IITM is one of the country’s best undergraduate institutions, slowly maturing into a full-fledged university. Teachers at IITM are given as much academic freedom as they are likely to get anywhere in the country. In spite of this, IITM’s administrative policies are archaic, redundant and painful.
The mandate of the institute is to create a more responsible citizenry – one batch of 500 at a time – in this country. How do we suppose this will happen if we continue to treat the students at IITM as irresponsible miscreants or – worse – like children? Has anybody else noticed how many forms at the institute require your parents’ approval? Why should my mother sign a piece of paper that asks that I be transferred from BTech to Dual Degree? If I’m old enough to be enfranchised at 18, surely I’m old enough at 20 to decide whether I want to spend an extra year at IITM? Can somebody introduce the people creating these policies to ER Braithwaite, please?
Say I am TA-ing a course on aircraft design and am helping the students taking the course build RC airplanes. The number of hoops I have to (or, if I’m clever, have to make the students) jump through to get a motor from a vendor would make your head spin. The administrative policies that govern reimbursable purchases have been designed well – if they were to function for people with the ethics of AK Telgi. For students who are here to learn, or who couldn’t care less about Aerospace Engineering but want to do due diligence for the coursework, the policies are nothing short of draconian. Moreover, everybody enforcing the policies seems to take perverse pleasure in doing everything through proper channels, however hopelessly roundabout these proper channels may be. It’s easy to start feeling like everything but your breakfast is governed by procedural minutiae. Check that – you can only have buttered bread or sambar-idly for breakfast; not both.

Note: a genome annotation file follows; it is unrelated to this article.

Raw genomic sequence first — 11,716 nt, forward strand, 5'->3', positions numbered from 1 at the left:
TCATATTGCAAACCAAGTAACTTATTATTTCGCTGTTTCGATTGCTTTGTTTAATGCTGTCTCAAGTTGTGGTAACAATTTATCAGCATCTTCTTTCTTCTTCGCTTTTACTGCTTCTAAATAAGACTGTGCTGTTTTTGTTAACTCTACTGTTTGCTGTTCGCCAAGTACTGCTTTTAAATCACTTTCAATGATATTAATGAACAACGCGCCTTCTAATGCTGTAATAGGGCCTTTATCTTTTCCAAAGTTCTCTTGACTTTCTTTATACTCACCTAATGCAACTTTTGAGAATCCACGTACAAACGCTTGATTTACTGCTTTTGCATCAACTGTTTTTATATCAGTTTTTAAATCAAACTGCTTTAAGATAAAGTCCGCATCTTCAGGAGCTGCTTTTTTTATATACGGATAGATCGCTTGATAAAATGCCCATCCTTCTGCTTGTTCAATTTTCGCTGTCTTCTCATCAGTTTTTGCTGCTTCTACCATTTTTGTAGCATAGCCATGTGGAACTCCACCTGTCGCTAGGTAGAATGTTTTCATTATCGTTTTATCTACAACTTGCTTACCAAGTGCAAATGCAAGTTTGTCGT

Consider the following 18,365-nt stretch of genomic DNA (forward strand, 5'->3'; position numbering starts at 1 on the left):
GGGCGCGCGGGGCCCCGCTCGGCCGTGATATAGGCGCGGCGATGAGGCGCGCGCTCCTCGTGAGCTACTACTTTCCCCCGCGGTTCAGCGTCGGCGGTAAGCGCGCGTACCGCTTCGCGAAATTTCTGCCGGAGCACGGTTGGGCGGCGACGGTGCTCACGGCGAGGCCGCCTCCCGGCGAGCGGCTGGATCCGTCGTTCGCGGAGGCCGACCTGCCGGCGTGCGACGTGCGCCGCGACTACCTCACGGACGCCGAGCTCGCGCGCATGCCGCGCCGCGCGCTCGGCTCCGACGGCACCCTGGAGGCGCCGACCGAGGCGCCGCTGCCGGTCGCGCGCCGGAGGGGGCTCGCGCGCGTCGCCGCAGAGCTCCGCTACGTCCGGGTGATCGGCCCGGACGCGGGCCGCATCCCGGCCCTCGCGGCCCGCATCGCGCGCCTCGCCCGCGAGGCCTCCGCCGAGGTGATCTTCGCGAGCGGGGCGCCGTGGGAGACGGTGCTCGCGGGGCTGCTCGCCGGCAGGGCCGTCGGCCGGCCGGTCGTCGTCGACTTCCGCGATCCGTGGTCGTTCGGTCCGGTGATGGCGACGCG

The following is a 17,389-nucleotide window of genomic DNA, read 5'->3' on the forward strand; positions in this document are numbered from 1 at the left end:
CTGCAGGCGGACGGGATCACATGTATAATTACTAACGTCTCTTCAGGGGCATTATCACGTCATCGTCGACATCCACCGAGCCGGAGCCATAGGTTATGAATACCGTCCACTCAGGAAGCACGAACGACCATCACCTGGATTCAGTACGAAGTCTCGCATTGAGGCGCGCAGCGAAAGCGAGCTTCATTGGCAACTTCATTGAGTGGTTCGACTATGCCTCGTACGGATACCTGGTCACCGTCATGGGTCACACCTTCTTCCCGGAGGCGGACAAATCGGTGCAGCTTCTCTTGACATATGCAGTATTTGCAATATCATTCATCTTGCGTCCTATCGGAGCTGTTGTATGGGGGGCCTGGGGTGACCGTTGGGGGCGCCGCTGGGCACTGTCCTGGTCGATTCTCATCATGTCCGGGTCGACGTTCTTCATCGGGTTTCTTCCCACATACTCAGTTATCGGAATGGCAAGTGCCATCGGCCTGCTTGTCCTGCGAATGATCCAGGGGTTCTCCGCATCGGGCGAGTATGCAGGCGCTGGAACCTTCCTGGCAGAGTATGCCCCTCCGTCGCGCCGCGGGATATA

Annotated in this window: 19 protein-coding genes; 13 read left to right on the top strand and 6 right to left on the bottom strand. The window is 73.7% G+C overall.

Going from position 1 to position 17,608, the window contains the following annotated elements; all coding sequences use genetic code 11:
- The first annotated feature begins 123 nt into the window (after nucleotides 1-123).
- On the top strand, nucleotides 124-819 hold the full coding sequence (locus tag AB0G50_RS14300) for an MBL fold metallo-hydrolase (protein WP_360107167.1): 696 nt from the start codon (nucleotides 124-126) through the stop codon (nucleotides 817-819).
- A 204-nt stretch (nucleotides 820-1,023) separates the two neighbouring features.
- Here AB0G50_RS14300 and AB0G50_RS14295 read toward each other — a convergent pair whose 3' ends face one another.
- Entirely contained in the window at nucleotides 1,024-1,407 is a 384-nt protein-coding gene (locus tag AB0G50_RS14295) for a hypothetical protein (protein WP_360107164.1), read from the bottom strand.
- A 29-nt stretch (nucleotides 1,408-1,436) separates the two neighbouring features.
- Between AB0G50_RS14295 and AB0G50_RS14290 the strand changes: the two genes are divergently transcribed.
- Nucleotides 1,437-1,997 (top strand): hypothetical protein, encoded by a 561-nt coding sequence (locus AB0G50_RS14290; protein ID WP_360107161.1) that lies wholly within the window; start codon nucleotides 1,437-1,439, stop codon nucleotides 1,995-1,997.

It seems to me that this situation is pervasive at all levels of power or authority in the country. We seem to have become a country of micromanagers. I can think of nothing that exemplifies this more than the cases heard and judgements handed down by the Supreme Court. Arundhati Roy writes
The higher judiciary, the Supreme Court in particular, doesn’t just uphold the law, it micromanages our lives. Its judgements range through matters great and small. It decides what’s good for the environment and what isn’t; whether dams should be built, rivers linked, mountains moved, forests felled. It decides what our cities should look like and who has the right to live in them. It decides whether slums should be cleared, streets widened, shops sealed, whether strikes should be allowed, industries should be shut down, relocated or privatised. It decides what goes into school textbooks, what sort of fuel should be used in public transport and schedules of fines for traffic offences. It decides what colour the lights on judges’ cars should be (red) and whether they should blink or not (they should). It has become the premier arbiter of public policy in this country that likes to market itself as the World’s Largest Democracy.
What we are, then, isn’t the world’s largest democracy. We’re the world’s largest bureaucracy – a petty, power-hungry, opportunistic – and hence corrupt – bureaucracy.